It’s 2010. Electronic transfers have been around in some form or another for ages. So want to guess how many publications pay their contributors electronically?
You’ll be shocked at the answer – though if you’ve been in the freelance business very long maybe you won’t be.
I posed that question last week to the members of Freelance Success, a subscription-only message board for independent journalists, paid bloggers and other professional freelancers.
Of the 20 or so writers who answered, only one had three or more clients who paid invoices via direct deposits into her checking account. A couple others had two clients who made direct deposits. The majority had one or none.
Me? I have one – and they started making direct deposits only last month, although before that they paid via wire transfer, which is even faster though my bank charged a small fee for accepting them.
It’s not like direct deposits are all that innovative. When I worked at a daily newspaper some 20 years ago, my twice-monthly paychecks went straight into my checking account.
So why are publishers so reluctant to keep up with the electronic times?
Could it be they want to hang onto their money as long as possible, including the time it takes a check to get from the accounting department to their contributors’ mailboxes? Are times so bad they need the float on what amounts to a blip in the overall scheme of publishing industry expenses?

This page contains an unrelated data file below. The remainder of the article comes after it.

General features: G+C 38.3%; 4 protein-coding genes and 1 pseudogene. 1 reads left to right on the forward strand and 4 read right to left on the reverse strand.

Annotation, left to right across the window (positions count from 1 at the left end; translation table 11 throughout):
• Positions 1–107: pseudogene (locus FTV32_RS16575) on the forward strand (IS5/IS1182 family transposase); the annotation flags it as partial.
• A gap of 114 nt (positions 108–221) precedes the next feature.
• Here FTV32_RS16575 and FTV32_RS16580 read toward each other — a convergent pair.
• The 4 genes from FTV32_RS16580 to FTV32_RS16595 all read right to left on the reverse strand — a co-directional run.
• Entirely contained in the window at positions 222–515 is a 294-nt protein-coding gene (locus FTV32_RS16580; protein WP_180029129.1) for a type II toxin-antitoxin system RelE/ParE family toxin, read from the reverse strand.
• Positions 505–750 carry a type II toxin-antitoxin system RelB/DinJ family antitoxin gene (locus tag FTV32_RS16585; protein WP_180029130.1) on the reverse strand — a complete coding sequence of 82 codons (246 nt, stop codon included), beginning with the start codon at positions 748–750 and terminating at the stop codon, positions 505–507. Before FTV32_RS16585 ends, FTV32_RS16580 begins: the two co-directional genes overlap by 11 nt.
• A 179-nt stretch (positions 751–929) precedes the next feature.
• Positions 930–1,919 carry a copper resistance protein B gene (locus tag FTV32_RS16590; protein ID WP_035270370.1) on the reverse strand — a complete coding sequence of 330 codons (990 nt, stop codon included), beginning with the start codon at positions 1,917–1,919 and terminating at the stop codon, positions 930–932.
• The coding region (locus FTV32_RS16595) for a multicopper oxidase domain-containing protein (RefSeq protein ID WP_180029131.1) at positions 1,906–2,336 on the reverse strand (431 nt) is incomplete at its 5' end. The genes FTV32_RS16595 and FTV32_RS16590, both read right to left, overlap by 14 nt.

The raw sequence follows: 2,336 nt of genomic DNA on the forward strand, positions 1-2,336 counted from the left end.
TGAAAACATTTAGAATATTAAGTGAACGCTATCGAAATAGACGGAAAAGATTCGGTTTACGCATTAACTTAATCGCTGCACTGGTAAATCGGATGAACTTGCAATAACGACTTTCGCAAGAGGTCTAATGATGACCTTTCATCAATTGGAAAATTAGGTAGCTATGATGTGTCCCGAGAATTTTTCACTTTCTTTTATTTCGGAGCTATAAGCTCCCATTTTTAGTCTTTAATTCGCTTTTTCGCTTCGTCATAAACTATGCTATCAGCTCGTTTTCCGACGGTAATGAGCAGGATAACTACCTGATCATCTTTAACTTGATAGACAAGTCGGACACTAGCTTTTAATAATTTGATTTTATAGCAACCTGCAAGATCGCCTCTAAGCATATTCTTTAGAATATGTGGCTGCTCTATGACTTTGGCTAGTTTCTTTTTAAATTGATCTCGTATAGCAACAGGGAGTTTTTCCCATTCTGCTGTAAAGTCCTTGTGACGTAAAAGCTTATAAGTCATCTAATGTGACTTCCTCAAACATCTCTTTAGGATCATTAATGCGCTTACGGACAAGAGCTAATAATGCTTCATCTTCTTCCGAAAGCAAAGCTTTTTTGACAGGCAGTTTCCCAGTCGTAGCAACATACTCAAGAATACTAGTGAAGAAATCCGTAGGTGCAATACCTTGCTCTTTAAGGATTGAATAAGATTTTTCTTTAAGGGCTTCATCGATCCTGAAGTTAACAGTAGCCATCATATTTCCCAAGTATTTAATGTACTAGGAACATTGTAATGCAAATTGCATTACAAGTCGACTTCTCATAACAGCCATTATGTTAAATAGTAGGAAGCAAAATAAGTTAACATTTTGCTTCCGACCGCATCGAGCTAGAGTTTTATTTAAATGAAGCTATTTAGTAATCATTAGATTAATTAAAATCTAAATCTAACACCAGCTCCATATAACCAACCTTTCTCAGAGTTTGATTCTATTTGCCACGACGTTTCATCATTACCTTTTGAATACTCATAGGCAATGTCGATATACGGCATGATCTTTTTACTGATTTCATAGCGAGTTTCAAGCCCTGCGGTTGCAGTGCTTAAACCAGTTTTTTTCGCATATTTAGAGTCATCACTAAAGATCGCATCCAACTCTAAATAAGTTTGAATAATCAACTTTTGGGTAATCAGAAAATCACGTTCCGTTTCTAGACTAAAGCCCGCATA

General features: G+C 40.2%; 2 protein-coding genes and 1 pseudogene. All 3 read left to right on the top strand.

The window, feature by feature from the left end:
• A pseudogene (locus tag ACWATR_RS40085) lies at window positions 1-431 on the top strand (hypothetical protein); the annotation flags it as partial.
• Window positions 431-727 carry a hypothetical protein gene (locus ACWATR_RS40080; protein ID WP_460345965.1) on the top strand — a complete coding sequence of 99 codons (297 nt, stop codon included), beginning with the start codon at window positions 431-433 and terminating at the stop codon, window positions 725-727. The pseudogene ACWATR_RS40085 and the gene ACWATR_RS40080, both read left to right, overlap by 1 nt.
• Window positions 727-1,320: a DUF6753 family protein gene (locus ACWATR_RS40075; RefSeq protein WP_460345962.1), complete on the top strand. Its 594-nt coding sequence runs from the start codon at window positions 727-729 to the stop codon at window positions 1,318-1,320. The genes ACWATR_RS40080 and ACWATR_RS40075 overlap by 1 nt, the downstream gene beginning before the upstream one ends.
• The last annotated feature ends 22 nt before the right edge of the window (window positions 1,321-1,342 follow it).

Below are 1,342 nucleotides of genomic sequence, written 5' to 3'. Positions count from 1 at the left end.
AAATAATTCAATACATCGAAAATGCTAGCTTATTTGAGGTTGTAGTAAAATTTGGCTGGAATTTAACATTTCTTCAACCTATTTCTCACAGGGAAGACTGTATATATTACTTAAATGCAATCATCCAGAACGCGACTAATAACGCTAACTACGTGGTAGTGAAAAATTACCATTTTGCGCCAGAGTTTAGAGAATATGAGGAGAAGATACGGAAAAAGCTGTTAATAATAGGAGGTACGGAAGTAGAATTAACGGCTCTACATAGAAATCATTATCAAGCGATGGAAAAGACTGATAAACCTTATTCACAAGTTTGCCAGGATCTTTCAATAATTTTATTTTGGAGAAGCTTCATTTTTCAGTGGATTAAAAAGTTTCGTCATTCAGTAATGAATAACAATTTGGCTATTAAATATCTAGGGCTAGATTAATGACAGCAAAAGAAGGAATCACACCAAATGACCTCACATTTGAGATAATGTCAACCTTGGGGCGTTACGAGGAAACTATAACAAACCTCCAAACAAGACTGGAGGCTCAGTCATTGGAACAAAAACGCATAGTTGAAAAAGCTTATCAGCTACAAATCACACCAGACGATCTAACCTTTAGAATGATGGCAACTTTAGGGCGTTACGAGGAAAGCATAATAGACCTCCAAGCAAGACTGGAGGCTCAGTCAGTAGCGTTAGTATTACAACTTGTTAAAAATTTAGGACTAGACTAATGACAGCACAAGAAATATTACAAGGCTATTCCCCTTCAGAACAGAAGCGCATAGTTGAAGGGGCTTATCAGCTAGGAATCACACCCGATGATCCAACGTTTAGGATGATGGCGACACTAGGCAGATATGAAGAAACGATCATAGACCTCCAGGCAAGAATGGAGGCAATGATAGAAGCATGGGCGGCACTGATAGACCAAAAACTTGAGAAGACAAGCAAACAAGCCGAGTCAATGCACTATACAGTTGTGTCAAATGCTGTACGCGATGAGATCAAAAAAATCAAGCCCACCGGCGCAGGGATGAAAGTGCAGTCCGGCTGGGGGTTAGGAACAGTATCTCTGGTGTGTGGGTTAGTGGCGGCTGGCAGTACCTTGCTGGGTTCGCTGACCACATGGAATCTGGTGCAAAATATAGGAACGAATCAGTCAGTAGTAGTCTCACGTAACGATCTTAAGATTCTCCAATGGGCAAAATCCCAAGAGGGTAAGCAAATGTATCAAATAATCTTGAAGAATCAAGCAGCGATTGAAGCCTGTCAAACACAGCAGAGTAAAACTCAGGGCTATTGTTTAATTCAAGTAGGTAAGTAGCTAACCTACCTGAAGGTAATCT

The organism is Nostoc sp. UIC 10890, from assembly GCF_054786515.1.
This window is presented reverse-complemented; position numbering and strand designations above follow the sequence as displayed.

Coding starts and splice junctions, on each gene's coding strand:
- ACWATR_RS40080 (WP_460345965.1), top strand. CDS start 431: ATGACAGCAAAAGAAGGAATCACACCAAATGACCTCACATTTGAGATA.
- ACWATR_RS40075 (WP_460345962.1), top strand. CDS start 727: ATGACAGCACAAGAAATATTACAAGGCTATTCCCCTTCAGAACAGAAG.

Are they do behind the times they have yet to automate expense management?
What other reasonable explanation could there be?
Or is my sample bad, and most writers are being paid this way?
For all the grousing I do about content mills like Demand Media, they do have one thing going for them – they use PayPal and other online payment mechanisms to pay contributors, though in many cases writers must earn a minimum amount before they see a dime.
Given what I think of content sites, you know things are bad when I’m siding with the Demand Medias of the world.
The next time you’re negotiating with a new publishing client, speak up. Ask to be paid via direct deposit. Strike that. Demand to be paid via direct deposit. It’s time we freelancers took a stand and dragged publishers into the electronic payment age.